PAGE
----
Employee from Hell #14: Issues with Authority

 

This is about the employee who’s convinced that he’s quite good at what he does, and that you, the boss, are pretty much a moron. If you have an employee like this, take heart, it’s not just you. The Issues with Authority employee doesn’t seem to like taking direction from anyone.

Actually, the Issues with Authority employee usually is quite good at what he does. And most often, it’s not the authority, per se, that he rebels against. You’ll find that what he really doesn’t like is to be told what to do in public. He typically has a very strong need to be perceived by those around him as being highly competent. When someone gives him direction, he translates this into a slight to his judgment and competency, and he doesn’t want others to see this. The challenge with this individual is that the negative behavior triggered by this can be extremely damaging to a team’s performance. It is very important that you deal with it.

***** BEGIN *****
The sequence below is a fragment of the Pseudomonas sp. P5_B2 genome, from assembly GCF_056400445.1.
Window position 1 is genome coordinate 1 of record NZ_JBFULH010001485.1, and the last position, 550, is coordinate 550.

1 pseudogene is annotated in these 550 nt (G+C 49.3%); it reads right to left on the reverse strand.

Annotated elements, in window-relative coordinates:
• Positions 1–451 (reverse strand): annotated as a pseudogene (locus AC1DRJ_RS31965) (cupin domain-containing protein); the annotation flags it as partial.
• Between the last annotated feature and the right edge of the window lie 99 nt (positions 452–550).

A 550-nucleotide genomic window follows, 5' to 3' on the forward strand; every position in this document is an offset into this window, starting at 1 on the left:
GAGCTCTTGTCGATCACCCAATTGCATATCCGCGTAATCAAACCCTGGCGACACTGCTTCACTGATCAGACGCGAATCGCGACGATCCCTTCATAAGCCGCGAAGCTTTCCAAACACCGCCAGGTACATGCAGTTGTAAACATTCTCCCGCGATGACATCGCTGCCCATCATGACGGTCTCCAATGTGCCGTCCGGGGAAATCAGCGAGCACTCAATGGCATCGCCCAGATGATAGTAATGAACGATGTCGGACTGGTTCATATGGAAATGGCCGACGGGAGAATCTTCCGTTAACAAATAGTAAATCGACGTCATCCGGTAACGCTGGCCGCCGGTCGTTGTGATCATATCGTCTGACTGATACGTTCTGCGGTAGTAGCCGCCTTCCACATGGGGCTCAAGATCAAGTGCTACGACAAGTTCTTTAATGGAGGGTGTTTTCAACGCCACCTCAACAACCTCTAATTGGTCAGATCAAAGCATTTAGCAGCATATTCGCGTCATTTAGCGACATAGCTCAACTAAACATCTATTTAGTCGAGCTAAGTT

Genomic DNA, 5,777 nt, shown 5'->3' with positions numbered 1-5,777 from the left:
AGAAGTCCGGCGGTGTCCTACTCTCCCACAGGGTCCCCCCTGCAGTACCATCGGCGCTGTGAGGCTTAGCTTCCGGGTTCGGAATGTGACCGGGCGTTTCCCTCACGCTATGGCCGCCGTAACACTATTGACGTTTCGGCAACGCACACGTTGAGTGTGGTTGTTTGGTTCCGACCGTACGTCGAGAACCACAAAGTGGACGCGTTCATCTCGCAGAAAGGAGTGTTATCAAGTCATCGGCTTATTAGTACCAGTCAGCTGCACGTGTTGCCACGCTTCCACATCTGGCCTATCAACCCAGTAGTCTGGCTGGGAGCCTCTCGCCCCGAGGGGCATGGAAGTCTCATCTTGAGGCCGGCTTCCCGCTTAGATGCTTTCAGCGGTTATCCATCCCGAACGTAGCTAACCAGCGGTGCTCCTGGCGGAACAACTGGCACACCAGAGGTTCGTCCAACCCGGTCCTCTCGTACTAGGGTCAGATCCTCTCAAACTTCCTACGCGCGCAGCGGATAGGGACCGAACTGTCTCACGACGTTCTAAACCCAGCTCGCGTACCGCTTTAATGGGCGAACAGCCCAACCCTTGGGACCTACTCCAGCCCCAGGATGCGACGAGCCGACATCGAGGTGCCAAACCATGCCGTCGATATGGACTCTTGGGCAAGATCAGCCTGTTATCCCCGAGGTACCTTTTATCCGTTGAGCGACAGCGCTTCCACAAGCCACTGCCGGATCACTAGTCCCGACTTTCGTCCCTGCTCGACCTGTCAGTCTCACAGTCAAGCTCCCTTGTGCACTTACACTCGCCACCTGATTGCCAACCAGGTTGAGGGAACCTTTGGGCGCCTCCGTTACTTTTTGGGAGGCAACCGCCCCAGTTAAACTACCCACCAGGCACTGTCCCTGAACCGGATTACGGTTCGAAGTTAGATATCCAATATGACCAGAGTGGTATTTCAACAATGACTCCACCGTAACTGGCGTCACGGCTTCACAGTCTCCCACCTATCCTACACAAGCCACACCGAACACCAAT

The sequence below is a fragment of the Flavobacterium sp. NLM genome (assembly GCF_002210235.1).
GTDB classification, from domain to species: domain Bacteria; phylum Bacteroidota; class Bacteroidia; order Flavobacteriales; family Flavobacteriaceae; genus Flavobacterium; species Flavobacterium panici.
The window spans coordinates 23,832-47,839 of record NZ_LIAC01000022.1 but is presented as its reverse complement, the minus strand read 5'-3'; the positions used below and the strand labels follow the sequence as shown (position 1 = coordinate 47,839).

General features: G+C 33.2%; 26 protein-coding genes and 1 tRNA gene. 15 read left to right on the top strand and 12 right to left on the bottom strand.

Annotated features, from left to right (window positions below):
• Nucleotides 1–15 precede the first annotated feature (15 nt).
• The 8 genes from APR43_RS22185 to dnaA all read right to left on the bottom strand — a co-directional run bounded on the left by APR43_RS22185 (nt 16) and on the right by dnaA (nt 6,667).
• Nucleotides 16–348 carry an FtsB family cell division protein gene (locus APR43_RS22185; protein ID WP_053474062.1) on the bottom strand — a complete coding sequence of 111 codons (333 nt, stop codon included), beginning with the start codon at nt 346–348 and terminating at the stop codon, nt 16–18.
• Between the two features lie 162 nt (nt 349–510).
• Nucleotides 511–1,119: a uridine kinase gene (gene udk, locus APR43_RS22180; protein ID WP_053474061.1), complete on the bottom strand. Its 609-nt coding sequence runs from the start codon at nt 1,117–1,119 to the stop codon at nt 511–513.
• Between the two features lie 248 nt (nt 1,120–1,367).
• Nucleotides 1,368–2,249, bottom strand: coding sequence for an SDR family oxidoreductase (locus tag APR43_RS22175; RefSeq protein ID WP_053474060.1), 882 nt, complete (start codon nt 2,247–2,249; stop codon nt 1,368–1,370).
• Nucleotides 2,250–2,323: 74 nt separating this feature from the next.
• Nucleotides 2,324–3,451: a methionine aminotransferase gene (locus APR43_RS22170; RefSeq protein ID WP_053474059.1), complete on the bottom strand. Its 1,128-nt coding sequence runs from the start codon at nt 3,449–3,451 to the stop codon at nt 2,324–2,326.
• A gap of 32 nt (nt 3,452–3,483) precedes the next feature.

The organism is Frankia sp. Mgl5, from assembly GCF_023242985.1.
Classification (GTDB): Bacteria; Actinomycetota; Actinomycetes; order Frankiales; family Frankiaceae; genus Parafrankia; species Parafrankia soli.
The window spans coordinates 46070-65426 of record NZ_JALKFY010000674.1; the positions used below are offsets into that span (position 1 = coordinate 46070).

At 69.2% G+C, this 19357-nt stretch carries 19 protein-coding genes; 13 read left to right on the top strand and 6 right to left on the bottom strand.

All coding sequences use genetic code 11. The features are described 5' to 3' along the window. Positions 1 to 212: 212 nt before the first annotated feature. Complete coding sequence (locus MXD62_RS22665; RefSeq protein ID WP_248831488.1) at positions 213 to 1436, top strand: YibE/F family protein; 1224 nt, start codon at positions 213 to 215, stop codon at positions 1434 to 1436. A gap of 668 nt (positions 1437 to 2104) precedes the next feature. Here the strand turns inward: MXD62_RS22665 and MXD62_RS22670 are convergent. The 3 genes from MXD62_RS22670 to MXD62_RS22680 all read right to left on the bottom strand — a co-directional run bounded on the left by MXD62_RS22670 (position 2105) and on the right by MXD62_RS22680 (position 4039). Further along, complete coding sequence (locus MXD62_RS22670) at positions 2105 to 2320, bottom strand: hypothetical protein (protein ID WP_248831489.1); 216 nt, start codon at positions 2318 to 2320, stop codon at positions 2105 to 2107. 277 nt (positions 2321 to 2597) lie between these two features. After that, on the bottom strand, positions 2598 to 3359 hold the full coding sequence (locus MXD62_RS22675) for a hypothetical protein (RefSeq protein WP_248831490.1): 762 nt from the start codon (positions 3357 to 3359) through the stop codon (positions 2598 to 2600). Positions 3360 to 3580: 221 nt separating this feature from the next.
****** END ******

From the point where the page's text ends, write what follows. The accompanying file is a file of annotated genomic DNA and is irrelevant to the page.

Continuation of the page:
The first thing is to recognize that you’ll get the most productivity and best attitude from him if you provide your direction, or coach him, privately. When you do, reinforce with him your confidence in his abilities and his skills. Ask for his feedback, or for any suggestions as to how the process might be improved. Let him know that you are, at least, smart enough to recognize his competency.

Should his authority-challenged behavior in the workplace continue, however, it is critical that you deal with it. Here are three steps you should follow:

1. Set up a meeting

Be frank and direct about the behaviors that are not acceptable.

2. Begin with a positive approach

Ask what you can do to alleviate the things that he appears cynical about. Listen to his response and, if it’s positive, set up an action plan.

3. Be prepared for corrective action

If he does not respond positively, move to a progressive discipline strategy. Let him know that you expect a change in his attitude and behavior, and that failure to do so could lead to more serious consequences.

It’s not a fun thing to do, but it is necessary.

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